Fraudsters look to take advantage
In all these scams, the investor will often never see their money again. And by the time they realise what has happened, the fraudsters are long gone.
“Like any new asset class with the potential for high returns, there is the risk that fraudsters will try to take advantage of it,” says Tony Lewis, a partner in the dispute resolution team at law firm Fieldfisher. “At the same time, cryptocurrency is unregulated, so it’s easier for fraudsters to exploit than traditional bank accounts and other authorised investment schemes.”
The problem has been exacerbated by the rise in older investors trying to get a better return on their investment. The number of over-55s buying cryptocurrency tripled between 2019 and 2020, according to the FCA. The elderly and vulnerable are easy prey for old-fashioned telephone scams, too. In total, £113m was lost to cold callers and other criminals promoting fraudulent cryptocurrency investments last year alone, according to data seen by the Investors’ Chronicle.
Even more experienced investors have been stung. Apple cofounder Steve Wozniak lost the equivalent of $70,000 (£50,000) when fraudsters bought seven bitcoins from him using a stolen credit card, which they later cancelled.
Because criminals operate often undetected, law enforcement agencies and financial watchdogs have been largely powerless to prevent many of these scams or otherwise overwhelmed by the sheer volume of cases. And because courts were operating well below capacity during the Covid pandemic, there is a huge backlog of cases waiting to be processed.
Authorities attempt to crack down on crypto fraud
But there have been some successes, notably when the FTC obtained a settlement against a scheme named the Bitcoin Funding Team, recouping almost $500,000 (£355,000) in investors’ money. The scheme’s promoters had falsely promised that participants could earn large sums of money by paying cryptocurrency to enroll in a chain referral scheme, but never delivered.
Tate thinks there needs to be an advertising campaign by authorities on the risk associated with cryptocurrencies. A more joined-up approach between regulators to tackling the problem is also required, he adds.
“They must target the kind of people who are likely to be interested in and invest in these types of schemes,” says Tate. “The UK’s National Crime Agency does a lot of advertising around this on social media, but if there was an internationally recognised kitemark of approval for some of these currencies it would go a long way to tackling the problem.”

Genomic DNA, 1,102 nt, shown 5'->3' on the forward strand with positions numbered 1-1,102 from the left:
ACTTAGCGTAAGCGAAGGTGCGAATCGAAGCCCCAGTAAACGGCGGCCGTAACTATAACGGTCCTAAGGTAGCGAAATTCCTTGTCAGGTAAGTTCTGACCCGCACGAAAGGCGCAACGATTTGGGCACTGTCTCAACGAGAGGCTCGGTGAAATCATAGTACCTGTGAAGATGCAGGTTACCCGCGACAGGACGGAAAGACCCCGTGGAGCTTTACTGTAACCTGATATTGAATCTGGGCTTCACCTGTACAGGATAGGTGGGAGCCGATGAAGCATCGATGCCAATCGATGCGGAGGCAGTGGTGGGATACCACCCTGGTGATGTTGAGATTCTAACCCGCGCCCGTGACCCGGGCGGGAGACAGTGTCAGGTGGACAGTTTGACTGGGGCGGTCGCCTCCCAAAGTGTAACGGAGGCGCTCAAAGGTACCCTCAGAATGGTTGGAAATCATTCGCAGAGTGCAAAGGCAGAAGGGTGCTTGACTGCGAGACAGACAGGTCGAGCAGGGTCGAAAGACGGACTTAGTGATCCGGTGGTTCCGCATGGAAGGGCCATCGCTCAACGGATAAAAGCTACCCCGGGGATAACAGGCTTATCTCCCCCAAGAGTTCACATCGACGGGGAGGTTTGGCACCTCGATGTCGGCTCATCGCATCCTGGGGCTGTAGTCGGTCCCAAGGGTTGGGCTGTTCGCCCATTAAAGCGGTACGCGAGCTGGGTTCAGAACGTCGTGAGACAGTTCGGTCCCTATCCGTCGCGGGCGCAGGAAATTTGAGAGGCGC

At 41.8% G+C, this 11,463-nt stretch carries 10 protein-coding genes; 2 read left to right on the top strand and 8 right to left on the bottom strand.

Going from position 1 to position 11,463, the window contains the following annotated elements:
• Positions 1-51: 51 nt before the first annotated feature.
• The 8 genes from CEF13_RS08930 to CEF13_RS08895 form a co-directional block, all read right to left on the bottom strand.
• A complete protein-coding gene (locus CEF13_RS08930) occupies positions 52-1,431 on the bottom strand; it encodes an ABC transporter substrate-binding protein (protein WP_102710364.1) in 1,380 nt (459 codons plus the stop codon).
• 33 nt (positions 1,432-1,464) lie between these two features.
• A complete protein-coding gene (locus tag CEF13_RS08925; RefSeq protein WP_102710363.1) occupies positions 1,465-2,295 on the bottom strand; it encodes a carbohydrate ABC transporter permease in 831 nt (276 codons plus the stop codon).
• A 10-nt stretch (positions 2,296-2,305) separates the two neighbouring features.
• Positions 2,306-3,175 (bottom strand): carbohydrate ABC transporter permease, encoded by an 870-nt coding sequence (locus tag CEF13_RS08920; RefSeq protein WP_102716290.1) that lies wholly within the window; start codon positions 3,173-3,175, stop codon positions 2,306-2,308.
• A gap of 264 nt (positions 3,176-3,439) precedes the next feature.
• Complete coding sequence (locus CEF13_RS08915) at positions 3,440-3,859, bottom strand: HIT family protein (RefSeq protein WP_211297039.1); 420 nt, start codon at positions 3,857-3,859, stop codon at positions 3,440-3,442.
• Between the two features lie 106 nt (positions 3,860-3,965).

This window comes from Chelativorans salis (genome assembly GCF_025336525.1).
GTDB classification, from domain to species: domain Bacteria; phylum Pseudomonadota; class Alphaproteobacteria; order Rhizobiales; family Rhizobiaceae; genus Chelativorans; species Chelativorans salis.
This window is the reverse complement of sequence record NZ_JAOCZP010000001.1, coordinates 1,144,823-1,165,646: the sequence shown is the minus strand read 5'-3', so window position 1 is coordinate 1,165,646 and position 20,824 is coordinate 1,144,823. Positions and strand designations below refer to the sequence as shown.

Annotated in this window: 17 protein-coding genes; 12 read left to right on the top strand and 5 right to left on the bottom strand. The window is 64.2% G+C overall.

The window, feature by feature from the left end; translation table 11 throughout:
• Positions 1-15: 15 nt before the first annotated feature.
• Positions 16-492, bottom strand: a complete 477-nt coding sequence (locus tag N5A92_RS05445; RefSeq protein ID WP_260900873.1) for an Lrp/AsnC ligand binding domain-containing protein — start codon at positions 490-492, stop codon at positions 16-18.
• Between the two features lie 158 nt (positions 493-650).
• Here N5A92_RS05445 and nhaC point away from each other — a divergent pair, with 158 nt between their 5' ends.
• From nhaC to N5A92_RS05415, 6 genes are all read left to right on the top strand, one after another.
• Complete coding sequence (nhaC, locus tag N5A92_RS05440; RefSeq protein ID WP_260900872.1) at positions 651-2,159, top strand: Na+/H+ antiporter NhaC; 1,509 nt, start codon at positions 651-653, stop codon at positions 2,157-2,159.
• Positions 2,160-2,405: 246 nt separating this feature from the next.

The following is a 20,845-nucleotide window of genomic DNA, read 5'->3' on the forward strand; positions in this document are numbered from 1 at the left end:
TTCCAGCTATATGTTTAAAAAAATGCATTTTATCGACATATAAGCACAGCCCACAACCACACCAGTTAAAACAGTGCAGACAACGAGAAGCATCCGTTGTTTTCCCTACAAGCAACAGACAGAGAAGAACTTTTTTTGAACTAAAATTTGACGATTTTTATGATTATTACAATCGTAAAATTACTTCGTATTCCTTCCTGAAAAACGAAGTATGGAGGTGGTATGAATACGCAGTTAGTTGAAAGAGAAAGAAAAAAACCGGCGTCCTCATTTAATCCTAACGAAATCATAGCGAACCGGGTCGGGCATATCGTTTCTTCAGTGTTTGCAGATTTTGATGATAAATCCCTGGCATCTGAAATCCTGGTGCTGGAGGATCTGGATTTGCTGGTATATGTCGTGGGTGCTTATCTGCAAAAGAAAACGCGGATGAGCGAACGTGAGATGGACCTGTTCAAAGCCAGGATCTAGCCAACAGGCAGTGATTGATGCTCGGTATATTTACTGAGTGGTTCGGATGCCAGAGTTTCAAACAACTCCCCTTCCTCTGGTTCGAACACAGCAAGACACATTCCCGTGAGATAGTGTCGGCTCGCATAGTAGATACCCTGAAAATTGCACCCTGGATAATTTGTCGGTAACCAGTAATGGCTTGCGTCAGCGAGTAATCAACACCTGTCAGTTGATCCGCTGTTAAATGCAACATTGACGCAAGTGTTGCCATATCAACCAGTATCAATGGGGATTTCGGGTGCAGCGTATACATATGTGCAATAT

Investors can find it difficult to distinguish reputable cryptocurrency providers and schemes from bogus ones, especially given the perception that cryptocurrency is largely safe, with retailers such as Starbucks and Whole Foods accepting bitcoin payments.
This means investors need to do their due diligence on the product and company they are investing with and where their money will be kept, relying on trusted news sources for their information, and using only recognised exchanges that give them full access to their funds.
Specialist software such as Chainalysis KYT can also be used to analyse and verify transactions, identifying illicit activity, suspicious wallets or connections to the dark web, advises Jacob Sever, cofounder and chief procurement officer of Sumsub, a verification specialist. A high risk score also highlights unreliable sources that shouldn’t be accepted, he adds.
Companies are doing their bit. Facebook and Google have both banned bitcoin adverts on their websites, while NatWest directs its mobile app users to a warning screen advising them to beware of cryptocurrency scams after receiving a record number between January and March. But there’s still a long way to go in the fight against cryptocurrency fraud.
“The key message is that investors should do their homework thoroughly beforehand,” says Pattnaik. “The general rule of thumb is if a scheme sounds too good to be true then it probably is.”